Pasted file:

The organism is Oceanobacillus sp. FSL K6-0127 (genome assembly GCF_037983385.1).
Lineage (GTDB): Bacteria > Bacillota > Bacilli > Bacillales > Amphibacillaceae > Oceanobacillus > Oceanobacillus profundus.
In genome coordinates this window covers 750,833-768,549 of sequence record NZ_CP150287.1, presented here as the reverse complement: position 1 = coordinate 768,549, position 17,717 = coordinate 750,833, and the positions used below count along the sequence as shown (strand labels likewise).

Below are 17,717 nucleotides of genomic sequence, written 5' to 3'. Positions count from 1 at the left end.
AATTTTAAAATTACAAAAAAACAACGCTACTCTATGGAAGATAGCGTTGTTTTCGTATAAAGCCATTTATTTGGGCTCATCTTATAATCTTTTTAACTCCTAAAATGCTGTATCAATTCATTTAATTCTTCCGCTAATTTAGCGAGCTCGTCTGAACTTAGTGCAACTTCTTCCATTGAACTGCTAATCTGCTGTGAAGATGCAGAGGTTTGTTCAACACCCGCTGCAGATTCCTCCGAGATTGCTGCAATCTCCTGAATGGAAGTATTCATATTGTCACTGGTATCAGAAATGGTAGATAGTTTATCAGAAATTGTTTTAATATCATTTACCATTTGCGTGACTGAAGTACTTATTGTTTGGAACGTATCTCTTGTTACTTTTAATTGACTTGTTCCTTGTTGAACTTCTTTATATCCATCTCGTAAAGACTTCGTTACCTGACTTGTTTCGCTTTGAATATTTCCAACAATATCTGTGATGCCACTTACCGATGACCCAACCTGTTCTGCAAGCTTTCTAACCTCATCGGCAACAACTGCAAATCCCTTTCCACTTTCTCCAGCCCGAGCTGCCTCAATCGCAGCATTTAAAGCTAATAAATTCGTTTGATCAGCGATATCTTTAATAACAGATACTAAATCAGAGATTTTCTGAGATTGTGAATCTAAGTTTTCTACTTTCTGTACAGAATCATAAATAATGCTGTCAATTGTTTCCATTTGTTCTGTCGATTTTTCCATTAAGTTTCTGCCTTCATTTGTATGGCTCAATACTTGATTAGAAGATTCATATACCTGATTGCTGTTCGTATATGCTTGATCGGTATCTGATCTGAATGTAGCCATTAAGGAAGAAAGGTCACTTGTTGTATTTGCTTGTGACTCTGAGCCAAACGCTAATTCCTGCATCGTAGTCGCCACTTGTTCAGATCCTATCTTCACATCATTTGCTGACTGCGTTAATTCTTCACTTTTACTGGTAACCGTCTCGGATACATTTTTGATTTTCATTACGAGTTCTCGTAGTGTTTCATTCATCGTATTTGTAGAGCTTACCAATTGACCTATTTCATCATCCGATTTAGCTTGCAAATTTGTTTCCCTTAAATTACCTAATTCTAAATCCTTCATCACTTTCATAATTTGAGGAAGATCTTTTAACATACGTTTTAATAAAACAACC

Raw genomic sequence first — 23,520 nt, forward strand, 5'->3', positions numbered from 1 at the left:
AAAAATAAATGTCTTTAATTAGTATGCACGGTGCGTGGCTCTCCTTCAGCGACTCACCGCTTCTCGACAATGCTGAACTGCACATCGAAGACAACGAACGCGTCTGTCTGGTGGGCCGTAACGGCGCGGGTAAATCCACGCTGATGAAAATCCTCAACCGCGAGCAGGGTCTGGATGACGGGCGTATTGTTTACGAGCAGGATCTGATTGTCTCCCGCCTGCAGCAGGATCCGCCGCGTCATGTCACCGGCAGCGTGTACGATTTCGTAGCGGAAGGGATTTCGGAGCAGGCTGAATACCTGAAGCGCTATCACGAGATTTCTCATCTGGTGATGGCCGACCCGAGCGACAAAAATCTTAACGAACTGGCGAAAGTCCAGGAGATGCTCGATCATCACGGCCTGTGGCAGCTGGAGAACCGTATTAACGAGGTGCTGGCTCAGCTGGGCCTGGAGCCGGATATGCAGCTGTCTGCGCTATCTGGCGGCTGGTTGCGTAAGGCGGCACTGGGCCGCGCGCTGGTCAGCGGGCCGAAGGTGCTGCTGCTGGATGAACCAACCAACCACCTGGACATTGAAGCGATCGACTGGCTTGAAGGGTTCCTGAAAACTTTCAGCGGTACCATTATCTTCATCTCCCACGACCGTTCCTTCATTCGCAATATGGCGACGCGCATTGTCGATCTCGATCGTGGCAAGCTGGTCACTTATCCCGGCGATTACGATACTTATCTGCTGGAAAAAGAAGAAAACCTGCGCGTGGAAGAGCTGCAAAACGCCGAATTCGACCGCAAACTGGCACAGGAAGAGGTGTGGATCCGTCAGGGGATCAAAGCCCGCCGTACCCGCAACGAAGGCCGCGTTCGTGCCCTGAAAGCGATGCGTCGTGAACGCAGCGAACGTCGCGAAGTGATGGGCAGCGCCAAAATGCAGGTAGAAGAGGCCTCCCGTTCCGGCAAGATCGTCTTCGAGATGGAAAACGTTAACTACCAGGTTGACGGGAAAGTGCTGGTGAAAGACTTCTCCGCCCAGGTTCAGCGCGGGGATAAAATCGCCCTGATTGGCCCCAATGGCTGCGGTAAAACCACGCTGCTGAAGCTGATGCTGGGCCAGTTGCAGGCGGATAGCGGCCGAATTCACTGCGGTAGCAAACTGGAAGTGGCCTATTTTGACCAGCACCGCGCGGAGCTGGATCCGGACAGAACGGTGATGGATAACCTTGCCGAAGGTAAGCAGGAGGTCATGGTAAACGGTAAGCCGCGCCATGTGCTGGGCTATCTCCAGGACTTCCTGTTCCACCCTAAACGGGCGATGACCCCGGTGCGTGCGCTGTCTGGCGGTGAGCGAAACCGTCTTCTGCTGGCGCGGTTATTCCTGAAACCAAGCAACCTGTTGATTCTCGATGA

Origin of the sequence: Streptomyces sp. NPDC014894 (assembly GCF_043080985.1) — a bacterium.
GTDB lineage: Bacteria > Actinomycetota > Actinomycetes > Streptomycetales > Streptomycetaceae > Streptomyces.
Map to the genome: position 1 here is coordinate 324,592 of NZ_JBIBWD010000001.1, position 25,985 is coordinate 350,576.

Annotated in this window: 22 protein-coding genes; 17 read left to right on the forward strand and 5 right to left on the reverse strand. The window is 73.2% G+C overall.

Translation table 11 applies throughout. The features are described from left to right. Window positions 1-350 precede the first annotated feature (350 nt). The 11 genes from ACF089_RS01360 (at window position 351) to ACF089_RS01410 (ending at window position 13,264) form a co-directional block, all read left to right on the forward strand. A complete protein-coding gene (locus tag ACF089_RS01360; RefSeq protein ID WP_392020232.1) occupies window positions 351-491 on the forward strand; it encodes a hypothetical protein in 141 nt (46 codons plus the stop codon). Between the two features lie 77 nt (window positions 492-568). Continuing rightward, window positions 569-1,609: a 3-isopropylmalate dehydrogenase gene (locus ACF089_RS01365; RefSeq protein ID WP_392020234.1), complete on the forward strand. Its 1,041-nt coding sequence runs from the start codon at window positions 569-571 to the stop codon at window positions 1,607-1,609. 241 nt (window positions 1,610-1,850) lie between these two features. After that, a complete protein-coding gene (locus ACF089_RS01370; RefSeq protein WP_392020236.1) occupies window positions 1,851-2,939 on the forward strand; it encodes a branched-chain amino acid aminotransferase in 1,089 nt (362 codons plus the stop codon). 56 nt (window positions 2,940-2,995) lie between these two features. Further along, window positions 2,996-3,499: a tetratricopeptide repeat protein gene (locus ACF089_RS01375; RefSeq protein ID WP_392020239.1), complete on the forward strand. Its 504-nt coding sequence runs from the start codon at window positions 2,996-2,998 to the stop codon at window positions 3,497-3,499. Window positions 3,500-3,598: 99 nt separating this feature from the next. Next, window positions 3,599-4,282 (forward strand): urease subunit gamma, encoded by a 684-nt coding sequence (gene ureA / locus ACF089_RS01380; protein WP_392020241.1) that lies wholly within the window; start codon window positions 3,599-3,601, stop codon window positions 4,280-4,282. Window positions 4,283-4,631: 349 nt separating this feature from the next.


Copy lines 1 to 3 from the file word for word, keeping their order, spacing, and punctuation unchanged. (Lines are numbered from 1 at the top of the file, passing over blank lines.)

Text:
The organism is Oceanobacillus sp. FSL K6-0127 (genome assembly GCF_037983385.1).
Lineage (GTDB): Bacteria > Bacillota > Bacilli > Bacillales > Amphibacillaceae > Oceanobacillus > Oceanobacillus profundus.
In genome coordinates this window covers 750,833-768,549 of sequence record NZ_CP150287.1, presented here as the reverse complement: position 1 = coordinate 768,549, position 17,717 = coordinate 750,833, and the positions used below count along the sequence as shown (strand labels likewise).